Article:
Runaways, Vol. 1-3 (Runaways Vol. 1 #1-18) by Brian K. Vaughan and Adrian Alphona (Illustrator)
Pub: Marvel (2004-2005), eBook, 432pg
Filed under: Contemporary Fantasy, Crime, Fantasy, Fiction, GLBTQ, Graphic Novel, Sci-fi, Urban Fantasy
Source: Marvel Unlimited
Buy it: Amazon (affiliate info) | Shelve it: Goodreads
When six friends discover their parents are all secretly super-villains, they run away from home and straight into the adventure of their lives – vowing to turn the tables on their evil legacy.
Okay, so this is the first major story arc for Runaways (I think). These three volumes comprise a complete story, so theoretically you could stop there and be perfectly happy!1
I was perfectly happy, because I love stories about teenage superheroes having personal problems. The fact that their personal problems consisted of evil supervillian parents was just icing on the cake. Other personal problems: friendship, learning to trust, betrayal, romance and squishy teenage feelings, sometimes sounding like they spent too much time watching Dawson’s Creek or whatever show was popular back when this series ran, and not being particularly good at the homeless teenager lifestyle.
The best part of Runaways is for sure the development from regular-but-scrappy teens into semi-cohesive hero squad. Each teen has a different style of superpower, like a 5 man band kind of thing. It takes them a while, and there’s plenty of stumbling blocks, but it’s so great watching them grow as a team to take on evil and win through the power of friendship!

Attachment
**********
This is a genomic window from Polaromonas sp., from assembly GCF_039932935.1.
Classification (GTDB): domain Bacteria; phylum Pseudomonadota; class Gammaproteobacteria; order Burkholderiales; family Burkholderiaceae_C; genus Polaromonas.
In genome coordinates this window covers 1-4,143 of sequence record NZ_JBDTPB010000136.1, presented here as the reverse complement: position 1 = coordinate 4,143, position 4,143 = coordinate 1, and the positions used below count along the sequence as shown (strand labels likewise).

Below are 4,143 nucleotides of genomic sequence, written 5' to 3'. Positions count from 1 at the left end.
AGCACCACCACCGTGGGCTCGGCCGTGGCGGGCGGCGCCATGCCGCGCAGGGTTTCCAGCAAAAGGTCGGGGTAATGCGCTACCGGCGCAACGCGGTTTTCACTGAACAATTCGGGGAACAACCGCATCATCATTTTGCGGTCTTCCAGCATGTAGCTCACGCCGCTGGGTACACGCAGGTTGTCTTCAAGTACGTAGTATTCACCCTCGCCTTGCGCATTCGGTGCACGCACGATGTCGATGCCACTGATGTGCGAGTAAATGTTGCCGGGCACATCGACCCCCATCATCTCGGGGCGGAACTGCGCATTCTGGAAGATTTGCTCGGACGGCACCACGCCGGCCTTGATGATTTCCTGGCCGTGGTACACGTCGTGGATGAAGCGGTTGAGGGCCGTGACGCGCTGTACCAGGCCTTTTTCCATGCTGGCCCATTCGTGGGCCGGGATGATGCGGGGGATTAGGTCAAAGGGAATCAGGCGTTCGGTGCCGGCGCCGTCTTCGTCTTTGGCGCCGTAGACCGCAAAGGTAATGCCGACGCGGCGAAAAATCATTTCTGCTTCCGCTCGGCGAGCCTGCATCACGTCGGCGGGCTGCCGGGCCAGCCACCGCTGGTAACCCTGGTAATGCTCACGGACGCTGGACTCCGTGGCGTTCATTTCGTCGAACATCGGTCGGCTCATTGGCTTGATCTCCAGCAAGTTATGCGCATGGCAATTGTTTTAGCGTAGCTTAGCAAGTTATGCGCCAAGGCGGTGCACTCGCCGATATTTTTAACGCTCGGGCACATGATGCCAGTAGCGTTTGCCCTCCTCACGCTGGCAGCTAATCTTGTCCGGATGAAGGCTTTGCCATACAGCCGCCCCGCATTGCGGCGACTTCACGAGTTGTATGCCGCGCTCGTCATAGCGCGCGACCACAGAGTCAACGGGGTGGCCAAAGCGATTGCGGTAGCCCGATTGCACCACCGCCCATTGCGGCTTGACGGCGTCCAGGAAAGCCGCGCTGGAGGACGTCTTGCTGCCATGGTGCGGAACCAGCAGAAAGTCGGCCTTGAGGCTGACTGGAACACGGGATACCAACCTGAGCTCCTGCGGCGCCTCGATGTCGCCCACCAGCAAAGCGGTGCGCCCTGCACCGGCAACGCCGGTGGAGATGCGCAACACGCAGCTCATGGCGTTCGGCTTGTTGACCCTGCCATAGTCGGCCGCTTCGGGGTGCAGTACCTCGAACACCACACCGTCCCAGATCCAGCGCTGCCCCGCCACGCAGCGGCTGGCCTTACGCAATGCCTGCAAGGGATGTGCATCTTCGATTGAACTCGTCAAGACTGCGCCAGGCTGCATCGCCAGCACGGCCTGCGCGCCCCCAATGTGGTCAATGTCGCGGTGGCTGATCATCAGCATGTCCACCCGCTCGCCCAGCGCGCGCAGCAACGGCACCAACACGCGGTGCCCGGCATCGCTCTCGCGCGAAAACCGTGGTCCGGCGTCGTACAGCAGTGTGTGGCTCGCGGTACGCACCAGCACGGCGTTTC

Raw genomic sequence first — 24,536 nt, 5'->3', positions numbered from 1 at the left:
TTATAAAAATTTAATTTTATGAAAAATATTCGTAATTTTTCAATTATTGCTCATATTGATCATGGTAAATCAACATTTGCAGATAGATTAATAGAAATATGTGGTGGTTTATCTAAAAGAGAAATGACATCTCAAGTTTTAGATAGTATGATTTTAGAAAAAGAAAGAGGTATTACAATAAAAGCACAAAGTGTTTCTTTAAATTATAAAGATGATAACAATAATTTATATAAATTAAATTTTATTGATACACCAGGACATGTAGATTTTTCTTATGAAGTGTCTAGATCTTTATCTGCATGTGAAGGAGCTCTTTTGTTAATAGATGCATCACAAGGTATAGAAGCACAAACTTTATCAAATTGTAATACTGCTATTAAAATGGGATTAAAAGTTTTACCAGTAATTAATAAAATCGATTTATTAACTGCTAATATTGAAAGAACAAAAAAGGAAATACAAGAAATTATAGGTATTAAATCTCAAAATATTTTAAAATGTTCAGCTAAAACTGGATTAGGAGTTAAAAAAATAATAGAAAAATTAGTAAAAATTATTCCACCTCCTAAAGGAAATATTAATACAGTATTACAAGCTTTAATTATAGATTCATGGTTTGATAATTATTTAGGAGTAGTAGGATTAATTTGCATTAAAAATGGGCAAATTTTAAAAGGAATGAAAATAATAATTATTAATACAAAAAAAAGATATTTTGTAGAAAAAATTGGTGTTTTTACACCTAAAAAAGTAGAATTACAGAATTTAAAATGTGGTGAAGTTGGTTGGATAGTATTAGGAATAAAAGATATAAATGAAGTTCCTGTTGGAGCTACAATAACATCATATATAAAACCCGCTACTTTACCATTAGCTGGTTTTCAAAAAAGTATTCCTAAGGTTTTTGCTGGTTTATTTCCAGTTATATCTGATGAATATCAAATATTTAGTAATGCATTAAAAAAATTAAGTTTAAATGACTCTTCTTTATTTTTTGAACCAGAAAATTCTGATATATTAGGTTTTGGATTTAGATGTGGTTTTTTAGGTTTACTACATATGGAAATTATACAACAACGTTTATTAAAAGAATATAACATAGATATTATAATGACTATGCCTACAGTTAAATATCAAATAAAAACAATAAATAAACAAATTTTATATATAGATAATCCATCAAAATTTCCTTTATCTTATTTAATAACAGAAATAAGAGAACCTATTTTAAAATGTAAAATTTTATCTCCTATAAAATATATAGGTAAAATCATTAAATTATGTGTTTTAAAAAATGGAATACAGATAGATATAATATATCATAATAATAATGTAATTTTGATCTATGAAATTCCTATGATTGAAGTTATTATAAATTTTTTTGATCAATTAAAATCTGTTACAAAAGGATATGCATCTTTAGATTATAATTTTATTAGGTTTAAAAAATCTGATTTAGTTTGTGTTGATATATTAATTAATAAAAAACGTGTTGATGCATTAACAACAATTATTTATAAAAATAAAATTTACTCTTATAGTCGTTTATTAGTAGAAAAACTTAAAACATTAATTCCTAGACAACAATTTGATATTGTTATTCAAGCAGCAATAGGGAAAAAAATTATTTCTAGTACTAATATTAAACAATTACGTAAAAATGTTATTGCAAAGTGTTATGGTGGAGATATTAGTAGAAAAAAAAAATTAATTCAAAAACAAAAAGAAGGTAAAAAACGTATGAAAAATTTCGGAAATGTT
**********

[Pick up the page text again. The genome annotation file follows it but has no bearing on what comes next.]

Having super-powers helps too, of course. One of the nicer (and occasionally annoying) aspects of the Runaways universe is that it isn’t afraid to mess around with the established tropes of superhero comics. For example! Cloak and Dagger, two minor Spider-man characters brought over for a few issues, got their powers through drugs. Several characters then ask them what sort of example that gives kids– which pisses of C&D because they never wanted to be role models in the first place. It’s hilarious.
More examples: the kids take on codenames for a few issues, but then give them up. They don’t really have costumes (just good fashion sense). There are more female characters than male. The team’s diversity is super high (not even including species differences). And several adult superheroes try to get them to quit the heroic stuff because they think the kids will be messed up for life (this is explored more in the second series).
There’s actually quite a few cameos from other series’ superheroes, which felt a little like when a sitcom suddenly gets popular and starts bringing in a lot of guest stars. It’s nice the first few times, but after a while you just want it to stop.
The art is very solid; colorful and simple, but not in an ugly way. Only thing I didn’t like was the MANY panels of characters screaming something (or smiling or opening their mouth to speak) up into the “camera” floating right above their head. It looked really weird, idk.
I definitely recommend Runaways with the caveat that, despite all the things I liked about it, I don’t think it’s as well-written as some of Brian K. Vaughan’s other series.2 It feels like an early work, kinda like he was still finding his footing? But if you don’t mind that, and if you like fun stories about friendship and mutant powers, you should check it out.
Read: July 25-26, 2014